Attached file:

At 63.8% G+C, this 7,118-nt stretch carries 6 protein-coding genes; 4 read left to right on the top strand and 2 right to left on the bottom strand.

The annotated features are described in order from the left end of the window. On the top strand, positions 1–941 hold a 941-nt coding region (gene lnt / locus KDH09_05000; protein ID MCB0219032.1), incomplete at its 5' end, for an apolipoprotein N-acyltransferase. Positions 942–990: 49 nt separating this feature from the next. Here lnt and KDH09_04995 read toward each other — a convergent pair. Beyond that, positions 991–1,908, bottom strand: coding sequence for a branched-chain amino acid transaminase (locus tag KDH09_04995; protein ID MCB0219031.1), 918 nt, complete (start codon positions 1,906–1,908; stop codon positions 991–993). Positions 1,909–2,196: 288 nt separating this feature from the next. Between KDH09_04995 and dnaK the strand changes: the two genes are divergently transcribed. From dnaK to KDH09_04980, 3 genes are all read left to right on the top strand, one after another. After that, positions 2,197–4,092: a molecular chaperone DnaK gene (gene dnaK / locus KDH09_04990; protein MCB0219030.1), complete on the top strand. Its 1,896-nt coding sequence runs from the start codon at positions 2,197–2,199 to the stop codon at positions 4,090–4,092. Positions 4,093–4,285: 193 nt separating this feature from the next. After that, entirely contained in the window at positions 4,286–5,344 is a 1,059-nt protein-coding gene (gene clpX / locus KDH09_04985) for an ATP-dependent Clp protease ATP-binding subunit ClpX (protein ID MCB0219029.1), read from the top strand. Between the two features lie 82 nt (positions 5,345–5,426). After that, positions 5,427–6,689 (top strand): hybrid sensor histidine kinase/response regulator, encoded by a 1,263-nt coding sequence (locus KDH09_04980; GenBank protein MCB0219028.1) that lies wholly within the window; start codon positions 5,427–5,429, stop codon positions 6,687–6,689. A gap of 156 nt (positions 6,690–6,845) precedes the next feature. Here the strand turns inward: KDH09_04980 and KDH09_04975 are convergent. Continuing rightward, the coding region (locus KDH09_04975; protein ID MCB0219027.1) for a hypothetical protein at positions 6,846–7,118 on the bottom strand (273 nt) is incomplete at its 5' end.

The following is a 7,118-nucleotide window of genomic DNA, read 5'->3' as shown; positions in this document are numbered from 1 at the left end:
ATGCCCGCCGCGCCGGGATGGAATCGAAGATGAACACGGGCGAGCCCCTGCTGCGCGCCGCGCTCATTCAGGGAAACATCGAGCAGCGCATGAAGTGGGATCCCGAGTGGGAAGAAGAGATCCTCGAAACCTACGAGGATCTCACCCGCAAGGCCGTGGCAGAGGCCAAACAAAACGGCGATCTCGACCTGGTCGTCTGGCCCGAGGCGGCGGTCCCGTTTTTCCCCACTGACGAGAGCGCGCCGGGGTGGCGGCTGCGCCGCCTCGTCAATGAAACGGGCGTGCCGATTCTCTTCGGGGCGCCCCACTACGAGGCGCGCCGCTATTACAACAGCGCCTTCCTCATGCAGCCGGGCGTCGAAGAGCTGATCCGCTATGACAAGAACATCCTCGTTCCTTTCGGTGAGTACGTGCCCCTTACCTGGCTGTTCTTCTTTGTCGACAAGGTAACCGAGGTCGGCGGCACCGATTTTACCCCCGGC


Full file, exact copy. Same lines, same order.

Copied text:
At 63.8% G+C, this 7,118-nt stretch carries 6 protein-coding genes; 4 read left to right on the top strand and 2 right to left on the bottom strand.

The annotated features are described in order from the left end of the window. On the top strand, positions 1–941 hold a 941-nt coding region (gene lnt / locus KDH09_05000; protein ID MCB0219032.1), incomplete at its 5' end, for an apolipoprotein N-acyltransferase. Positions 942–990: 49 nt separating this feature from the next. Here lnt and KDH09_04995 read toward each other — a convergent pair. Beyond that, positions 991–1,908, bottom strand: coding sequence for a branched-chain amino acid transaminase (locus tag KDH09_04995; protein ID MCB0219031.1), 918 nt, complete (start codon positions 1,906–1,908; stop codon positions 991–993). Positions 1,909–2,196: 288 nt separating this feature from the next. Between KDH09_04995 and dnaK the strand changes: the two genes are divergently transcribed. From dnaK to KDH09_04980, 3 genes are all read left to right on the top strand, one after another. After that, positions 2,197–4,092: a molecular chaperone DnaK gene (gene dnaK / locus KDH09_04990; protein MCB0219030.1), complete on the top strand. Its 1,896-nt coding sequence runs from the start codon at positions 2,197–2,199 to the stop codon at positions 4,090–4,092. Positions 4,093–4,285: 193 nt separating this feature from the next. After that, entirely contained in the window at positions 4,286–5,344 is a 1,059-nt protein-coding gene (gene clpX / locus KDH09_04985) for an ATP-dependent Clp protease ATP-binding subunit ClpX (protein ID MCB0219029.1), read from the top strand. Between the two features lie 82 nt (positions 5,345–5,426). After that, positions 5,427–6,689 (top strand): hybrid sensor histidine kinase/response regulator, encoded by a 1,263-nt coding sequence (locus KDH09_04980; GenBank protein MCB0219028.1) that lies wholly within the window; start codon positions 5,427–5,429, stop codon positions 6,687–6,689. A gap of 156 nt (positions 6,690–6,845) precedes the next feature. Here the strand turns inward: KDH09_04980 and KDH09_04975 are convergent. Continuing rightward, the coding region (locus KDH09_04975; protein ID MCB0219027.1) for a hypothetical protein at positions 6,846–7,118 on the bottom strand (273 nt) is incomplete at its 5' end.

The following is a 7,118-nucleotide window of genomic DNA, read 5'->3' as shown; positions in this document are numbered from 1 at the left end:
ATGCCCGCCGCGCCGGGATGGAATCGAAGATGAACACGGGCGAGCCCCTGCTGCGCGCCGCGCTCATTCAGGGAAACATCGAGCAGCGCATGAAGTGGGATCCCGAGTGGGAAGAAGAGATCCTCGAAACCTACGAGGATCTCACCCGCAAGGCCGTGGCAGAGGCCAAACAAAACGGCGATCTCGACCTGGTCGTCTGGCCCGAGGCGGCGGTCCCGTTTTTCCCCACTGACGAGAGCGCGCCGGGGTGGCGGCTGCGCCGCCTCGTCAATGAAACGGGCGTGCCGATTCTCTTCGGGGCGCCCCACTACGAGGCGCGCCGCTATTACAACAGCGCCTTCCTCATGCAGCCGGGCGTCGAAGAGCTGATCCGCTATGACAAGAACATCCTCGTTCCTTTCGGTGAGTACGTGCCCCTTACCTGGCTGTTCTTCTTTGTCGACAAGGTAACCGAGGTCGGCGGCACCGATTTTACCCCCGGC